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Extract data from OCR string results based on Document Regexp Models (DRMs).

Project description

# regex4ocr

A simple library to plug regular expression models (Document Regex Models) to parse your favorite OCR string output and extract important fields
from the OCR picture.

## Built with

* Python 3.7.1 (but the library supports any Python 3.x);
* PyYAML for yml parsing;
* Tox and Pytest for testing.

## Document Regexp Model (DRM)

The DRM are yml files which describes the desired documents with many regular expressions. Those are used to extract the document data in order to transform the OCR results into a structured Python dict.

An example is as follows:

```yml
identifiers:
- id_regexp_1
- id_regexp_2
- id_regexp_3
fields:
key1: regexp1
key2: regexp2
options:
lowercase: true
remove_whitespace: false
force_ascii: true
replace:
- ['replace_regex_1', 'substituion_str_1']
- ['replace_regex_2', 'substituion_str_2']
table:
header: table header regex
line_start: table row beginning regex
footer: table footer regex
```

### DRM (Document Regexp Model) fields

In order for the OCR string of a picture to be parsed properly, a regexp expressions that model the given document picture must be set in a YML file. The following fields are allowed to model the OCR document data string:

```identifiers```: list of regexps that defines that this DRM should be used for the given OCR string. ALL regexp identifiers must match or the DRM will not be used for the given document. When using the ```regex4ocr.parse```function, a folder path to the folder which contains the yml DRMs is passed. Hence, if a DRM does not match the OCR document because not all the identifiers regexp were found in the OCR string, the next DRM in the folder will be tested until one is found.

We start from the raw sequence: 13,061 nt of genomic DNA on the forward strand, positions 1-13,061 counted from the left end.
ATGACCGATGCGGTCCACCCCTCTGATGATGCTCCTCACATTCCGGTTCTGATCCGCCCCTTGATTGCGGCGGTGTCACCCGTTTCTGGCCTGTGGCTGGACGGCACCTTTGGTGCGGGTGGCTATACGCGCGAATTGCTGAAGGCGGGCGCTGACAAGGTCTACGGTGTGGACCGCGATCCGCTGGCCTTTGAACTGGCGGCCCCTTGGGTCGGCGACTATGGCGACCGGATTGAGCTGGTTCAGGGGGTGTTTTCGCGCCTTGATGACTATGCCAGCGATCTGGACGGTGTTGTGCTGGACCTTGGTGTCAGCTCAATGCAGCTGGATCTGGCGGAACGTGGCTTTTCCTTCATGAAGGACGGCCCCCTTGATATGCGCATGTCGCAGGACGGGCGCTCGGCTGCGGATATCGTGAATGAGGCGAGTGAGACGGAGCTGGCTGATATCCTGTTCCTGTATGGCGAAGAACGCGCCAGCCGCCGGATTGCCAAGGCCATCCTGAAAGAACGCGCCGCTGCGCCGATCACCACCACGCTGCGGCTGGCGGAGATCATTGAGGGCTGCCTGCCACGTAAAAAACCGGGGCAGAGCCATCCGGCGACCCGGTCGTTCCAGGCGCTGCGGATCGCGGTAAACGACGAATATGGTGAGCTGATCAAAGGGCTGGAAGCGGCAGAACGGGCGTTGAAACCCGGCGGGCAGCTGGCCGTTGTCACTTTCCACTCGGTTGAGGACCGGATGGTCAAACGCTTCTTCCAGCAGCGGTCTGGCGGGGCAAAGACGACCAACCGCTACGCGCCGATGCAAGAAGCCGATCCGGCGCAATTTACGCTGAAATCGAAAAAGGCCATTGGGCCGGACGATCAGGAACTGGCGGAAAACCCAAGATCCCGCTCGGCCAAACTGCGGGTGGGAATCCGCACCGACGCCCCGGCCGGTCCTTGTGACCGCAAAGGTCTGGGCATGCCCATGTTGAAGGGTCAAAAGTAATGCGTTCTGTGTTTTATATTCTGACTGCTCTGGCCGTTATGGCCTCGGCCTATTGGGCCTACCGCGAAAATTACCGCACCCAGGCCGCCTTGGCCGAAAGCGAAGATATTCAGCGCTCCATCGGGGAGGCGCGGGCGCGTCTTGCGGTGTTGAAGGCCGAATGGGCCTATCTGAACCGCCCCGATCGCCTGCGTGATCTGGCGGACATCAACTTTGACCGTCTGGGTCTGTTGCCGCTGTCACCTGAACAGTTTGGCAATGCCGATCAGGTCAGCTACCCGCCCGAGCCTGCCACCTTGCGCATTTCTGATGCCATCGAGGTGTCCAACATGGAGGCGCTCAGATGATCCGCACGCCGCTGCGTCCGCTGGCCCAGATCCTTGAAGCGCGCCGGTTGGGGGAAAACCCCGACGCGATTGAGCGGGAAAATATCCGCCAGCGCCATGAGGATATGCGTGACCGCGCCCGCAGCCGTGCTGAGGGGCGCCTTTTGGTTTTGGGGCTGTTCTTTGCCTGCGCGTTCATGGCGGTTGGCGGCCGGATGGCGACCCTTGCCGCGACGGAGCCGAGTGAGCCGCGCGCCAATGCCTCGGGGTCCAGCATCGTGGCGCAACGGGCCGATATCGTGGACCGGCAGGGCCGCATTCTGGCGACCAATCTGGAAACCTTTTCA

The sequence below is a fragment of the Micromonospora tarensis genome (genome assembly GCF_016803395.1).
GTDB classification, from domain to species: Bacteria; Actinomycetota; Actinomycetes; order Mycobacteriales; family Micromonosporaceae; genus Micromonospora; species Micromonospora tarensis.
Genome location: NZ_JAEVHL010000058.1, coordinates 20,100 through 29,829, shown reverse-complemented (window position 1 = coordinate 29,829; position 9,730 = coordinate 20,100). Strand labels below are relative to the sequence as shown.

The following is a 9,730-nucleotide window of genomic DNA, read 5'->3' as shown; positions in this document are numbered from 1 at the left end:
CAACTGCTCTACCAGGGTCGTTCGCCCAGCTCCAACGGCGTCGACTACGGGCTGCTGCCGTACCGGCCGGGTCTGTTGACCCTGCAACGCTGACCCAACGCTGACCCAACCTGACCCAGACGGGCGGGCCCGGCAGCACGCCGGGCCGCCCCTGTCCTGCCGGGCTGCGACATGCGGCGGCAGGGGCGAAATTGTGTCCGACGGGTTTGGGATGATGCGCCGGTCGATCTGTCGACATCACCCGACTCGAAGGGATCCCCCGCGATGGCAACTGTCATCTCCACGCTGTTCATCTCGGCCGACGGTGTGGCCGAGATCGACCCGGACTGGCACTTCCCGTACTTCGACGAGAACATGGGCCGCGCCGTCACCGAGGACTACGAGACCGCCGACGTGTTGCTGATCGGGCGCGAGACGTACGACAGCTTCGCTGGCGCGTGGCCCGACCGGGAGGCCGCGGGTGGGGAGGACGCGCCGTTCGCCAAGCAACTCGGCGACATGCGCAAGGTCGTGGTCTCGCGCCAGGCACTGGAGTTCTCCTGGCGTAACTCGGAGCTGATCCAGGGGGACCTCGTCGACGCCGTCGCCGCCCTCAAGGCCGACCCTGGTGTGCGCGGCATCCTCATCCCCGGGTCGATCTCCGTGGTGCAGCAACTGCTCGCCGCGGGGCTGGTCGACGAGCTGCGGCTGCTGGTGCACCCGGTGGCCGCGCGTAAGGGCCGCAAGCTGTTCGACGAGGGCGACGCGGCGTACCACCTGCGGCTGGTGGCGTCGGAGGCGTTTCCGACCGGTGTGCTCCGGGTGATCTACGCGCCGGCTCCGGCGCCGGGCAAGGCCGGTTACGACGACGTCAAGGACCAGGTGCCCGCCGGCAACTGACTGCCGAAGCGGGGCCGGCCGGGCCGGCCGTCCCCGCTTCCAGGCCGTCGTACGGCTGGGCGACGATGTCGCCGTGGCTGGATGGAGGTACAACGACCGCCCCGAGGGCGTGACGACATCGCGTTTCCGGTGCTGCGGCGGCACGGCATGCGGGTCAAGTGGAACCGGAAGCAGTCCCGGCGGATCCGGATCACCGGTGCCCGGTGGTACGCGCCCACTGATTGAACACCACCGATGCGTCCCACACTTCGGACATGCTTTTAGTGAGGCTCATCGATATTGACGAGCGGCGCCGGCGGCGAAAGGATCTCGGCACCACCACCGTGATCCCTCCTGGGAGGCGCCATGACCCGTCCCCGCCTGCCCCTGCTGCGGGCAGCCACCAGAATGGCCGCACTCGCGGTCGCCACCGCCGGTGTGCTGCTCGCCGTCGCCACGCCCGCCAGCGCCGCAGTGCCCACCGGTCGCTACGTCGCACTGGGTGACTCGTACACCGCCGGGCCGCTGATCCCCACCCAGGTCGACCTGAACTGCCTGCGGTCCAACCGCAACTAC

```fields```: defines key and regexp pairs. The regexps will be matched against the OCR string in order to extract the desired data. The key names will be used in the final Python dictionary.
```options```: defines optional pre processing of the OCR string. Replaces in the OCR string can be performed, the OCR string can be lowercased, whitespace can be removed and non ascii characerts can be coerced to be closest ascii match, e.g, ```ç``` is cast to ```c```.

```table```: defines tabular data to be extract. Such data is very common on purchase receipts where the table header marks the beginning of the table such.
```header```: regexp which marks the header of the table data in the OCR string.
```line_start```: regexp that matches the beginning of EVERY new line of the table. The rows fields in the final dictionary requires this field.
```footer```: regexp that matches the end of the table data. This is used to stop trying to parse the table rows.

## Transform OCR images into structured data

This library allows one to convert the OCR result string to the following structured format:

```python
{
"fields": {
"user_defined_field_1": "result_1",
"user_defined_field_2": "result_2",
},
"table": {
"header": "table header",
"all_rows": "row 1 result row 2 result",
"rows": ["row 1 result", "row 2 result"],
"footer": "table footer"
}
}
```

## Installing and using

To install the library, just run pip install:

```bash
pip install regex4ocr
```

To use it, just import the library:

```python
import regex4ocr # use the regex4ocr.parse function